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Front. Neurosci. | doi: 10.3389/fnins.2018.00860

Abnormal topology of the structural connectome in the limbic cortico-basal-ganglia circuit and default-mode network among primary insomnia patients

 Yunfan Wu1, 2, Mengchen Liu1, Shaoqing Zeng2,  Xiaofen Ma2, Jianhao Yan2, Chulan Lin2, Guang Xu2,  Guomin Li1, Yi Yin1, Shishun Fu1, Kelei Hua1,  Chao Li2, Tianyue Wang2, Cheng Li2 and  Guihua Jiang2*
  • 1Southern Medical University, China
  • 2Guangdong Second Provincial General Hospital, China

Abstract:
Purpose Insomnia is the second most common mental disorder. However, the topologic alterations in structural brain connectome in patients with primary insomnia (PI) remain largely unknown.
Methods A total of 44 PI patients and 46 age-, gender- and education level matched healthy control (HC) participants were recruited in this study. Diffusion tensor imaging (DTI) and resting state MRI were used to construct structural connectome for each participant, and the network parameters were employed by nonparametric permutations to evaluate the significant differences between the two groups. Relationships between abnormal network metrics and clinical characteristics, including the disease duration, the Pittsburgh Sleep Quality Index (PSQI), the Insomnia Severity Index (ISI), the Self-Rating Anxiety Scale (SAS) and the Self-Rating Depression Scale (SDS), were investigated with Spearman’s correlation analysis in PI patients.
Results PI patients demonstrated small-world architecture with lower global (P=0.005) and local (P=0.035) efficiencies compared with the HC group. The unique hub nodal properties in PI patients were mainly in the right limbic cortico-basal-ganglia circuit. Five disrupted subnetworks in PI patients were observed in the limbic cortico-basal-ganglia circuit and left default-mode networks (DMN) (P<0.05, NBS corrected). Moreover, most unique hub nodal properties in the right limbic cortico-basal-ganglia circuit were significantly correlated with disease duration, and clinical characteristics (SAS, SDS, ISI scores) in PI processing.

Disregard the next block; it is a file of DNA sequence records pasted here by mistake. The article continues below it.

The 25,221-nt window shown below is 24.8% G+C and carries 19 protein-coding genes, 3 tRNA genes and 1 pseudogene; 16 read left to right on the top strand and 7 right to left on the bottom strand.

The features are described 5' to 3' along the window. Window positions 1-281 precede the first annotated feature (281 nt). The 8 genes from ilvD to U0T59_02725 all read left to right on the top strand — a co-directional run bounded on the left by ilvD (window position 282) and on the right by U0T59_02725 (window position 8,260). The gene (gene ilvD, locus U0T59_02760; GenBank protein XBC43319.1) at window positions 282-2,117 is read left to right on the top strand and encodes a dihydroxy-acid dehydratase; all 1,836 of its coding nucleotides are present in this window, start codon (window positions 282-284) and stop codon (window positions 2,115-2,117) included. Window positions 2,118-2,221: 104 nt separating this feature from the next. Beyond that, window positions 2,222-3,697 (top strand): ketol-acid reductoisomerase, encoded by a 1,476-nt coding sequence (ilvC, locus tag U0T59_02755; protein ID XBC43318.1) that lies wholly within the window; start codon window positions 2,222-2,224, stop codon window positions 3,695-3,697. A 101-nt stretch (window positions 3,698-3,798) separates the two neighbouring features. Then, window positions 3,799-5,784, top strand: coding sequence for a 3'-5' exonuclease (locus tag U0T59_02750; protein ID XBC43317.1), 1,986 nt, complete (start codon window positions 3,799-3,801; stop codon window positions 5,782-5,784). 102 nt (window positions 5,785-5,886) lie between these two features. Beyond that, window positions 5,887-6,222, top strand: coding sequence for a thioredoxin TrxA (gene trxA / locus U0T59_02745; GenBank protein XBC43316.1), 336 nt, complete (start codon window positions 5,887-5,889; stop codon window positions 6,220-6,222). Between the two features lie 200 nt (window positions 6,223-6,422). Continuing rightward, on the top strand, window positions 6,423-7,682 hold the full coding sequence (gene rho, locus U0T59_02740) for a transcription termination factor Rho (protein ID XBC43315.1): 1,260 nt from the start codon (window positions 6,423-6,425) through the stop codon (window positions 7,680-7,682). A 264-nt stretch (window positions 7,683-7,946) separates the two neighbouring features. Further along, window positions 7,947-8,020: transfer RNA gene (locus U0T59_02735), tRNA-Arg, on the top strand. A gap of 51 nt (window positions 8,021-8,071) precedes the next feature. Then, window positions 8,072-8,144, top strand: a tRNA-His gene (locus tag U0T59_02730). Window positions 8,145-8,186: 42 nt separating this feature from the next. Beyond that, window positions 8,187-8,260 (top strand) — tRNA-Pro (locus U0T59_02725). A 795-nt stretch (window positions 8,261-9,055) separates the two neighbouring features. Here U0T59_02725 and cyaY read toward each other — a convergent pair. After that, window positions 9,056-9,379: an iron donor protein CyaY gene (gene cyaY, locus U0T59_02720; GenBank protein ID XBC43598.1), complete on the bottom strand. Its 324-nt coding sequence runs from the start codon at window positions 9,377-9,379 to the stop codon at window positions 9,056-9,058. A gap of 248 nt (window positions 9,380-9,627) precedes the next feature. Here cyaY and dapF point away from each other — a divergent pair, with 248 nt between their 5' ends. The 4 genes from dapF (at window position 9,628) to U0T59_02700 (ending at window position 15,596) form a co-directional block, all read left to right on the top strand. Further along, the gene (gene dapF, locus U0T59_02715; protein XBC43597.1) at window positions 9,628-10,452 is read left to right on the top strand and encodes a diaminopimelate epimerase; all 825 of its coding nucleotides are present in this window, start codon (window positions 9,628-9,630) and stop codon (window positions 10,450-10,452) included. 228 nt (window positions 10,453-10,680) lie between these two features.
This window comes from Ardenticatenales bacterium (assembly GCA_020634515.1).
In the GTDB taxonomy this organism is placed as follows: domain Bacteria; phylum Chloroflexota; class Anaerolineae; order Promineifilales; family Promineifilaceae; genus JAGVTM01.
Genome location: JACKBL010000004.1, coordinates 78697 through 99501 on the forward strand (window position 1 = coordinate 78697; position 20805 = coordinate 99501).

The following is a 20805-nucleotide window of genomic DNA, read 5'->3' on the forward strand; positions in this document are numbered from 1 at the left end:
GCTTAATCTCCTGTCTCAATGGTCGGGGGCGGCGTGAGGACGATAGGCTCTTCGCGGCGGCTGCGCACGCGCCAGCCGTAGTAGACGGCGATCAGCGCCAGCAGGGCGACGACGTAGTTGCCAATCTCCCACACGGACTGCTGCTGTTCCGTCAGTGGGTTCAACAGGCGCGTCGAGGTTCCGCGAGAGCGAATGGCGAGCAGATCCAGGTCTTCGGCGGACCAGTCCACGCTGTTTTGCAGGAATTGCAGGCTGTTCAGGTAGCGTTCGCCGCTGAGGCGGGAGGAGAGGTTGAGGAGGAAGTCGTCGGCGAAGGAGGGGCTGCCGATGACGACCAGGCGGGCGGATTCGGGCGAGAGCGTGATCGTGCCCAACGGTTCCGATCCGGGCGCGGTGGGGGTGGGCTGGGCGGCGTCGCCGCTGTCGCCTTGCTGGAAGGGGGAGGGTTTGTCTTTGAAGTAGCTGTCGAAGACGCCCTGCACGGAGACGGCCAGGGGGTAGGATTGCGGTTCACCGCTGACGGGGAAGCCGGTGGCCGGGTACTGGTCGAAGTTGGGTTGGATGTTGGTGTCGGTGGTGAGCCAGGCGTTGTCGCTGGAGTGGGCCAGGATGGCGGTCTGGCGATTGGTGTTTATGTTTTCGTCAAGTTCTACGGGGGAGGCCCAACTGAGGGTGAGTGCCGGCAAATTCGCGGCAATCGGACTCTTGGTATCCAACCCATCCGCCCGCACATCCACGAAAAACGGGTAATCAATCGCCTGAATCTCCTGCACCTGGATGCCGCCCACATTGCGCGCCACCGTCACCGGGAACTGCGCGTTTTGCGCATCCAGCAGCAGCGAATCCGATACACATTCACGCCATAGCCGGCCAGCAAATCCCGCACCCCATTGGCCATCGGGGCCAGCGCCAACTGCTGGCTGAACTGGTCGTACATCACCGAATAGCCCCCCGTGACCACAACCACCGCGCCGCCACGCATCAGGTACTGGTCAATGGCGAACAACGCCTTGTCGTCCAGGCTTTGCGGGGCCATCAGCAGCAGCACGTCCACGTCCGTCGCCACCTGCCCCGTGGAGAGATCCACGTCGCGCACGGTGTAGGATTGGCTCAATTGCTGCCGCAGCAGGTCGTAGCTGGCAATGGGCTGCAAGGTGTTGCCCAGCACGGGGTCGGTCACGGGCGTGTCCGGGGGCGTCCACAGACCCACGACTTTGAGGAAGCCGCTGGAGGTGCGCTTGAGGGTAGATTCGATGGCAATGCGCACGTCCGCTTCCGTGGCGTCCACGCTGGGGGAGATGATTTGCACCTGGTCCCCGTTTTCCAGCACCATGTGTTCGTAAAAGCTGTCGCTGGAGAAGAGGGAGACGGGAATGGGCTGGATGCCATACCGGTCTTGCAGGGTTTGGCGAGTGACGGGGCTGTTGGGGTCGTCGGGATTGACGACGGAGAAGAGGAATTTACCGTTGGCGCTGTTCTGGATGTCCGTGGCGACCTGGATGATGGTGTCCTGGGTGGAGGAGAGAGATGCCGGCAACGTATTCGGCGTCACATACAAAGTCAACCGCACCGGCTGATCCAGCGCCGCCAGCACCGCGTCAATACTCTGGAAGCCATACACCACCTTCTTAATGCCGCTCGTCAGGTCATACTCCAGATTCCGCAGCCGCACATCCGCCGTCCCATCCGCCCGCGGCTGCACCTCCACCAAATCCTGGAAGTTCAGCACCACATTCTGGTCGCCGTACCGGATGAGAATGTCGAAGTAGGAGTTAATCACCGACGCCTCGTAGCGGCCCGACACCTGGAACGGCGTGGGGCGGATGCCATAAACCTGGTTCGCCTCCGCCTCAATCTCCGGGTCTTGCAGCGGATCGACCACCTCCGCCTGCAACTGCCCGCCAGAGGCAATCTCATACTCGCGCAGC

Conclusions These findings suggested the abnormal anatomical network architecture may be closely linked to clinical characteristics in PI. The study provided novel insights into the neural substrates underlying symptoms and neurophysiologic mechanisms of PI.

Keywords: Primary insomnia, Diffusion Tensor Imaging, human connectome, fMRI, Limbic System

Received: 12 Sep 2018; Accepted: 05 Nov 2018.

Edited by:

Roberto Esposito, A.O. Ospedali Riuniti Marche Nord, Italy

Reviewed by:

Sheng Zhang, Yale University, United States
Alexander N. Savostyanov, State Scientific-Research Institute of Physiology & Basic Medicine, Russia  

Copyright: © 2018 Wu, Liu, Zeng, Ma, Yan, Lin, Xu, Li, Yin, Fu, Hua, Li, Wang, Li and Jiang. This is an open-access article distributed under the terms of the Creative Commons Attribution License (CC BY). The use, distribution or reproduction in other forums is permitted, provided the original author(s) and the copyright owner(s) are credited and that the original publication in this journal is cited, in accordance with accepted academic practice. No use, distribution or reproduction is permitted which does not comply with these terms.

* Correspondence: Prof. Guihua Jiang, Guangdong Second Provincial General Hospital, Guangzhou, 510317, China, jiangguihua1970@163.com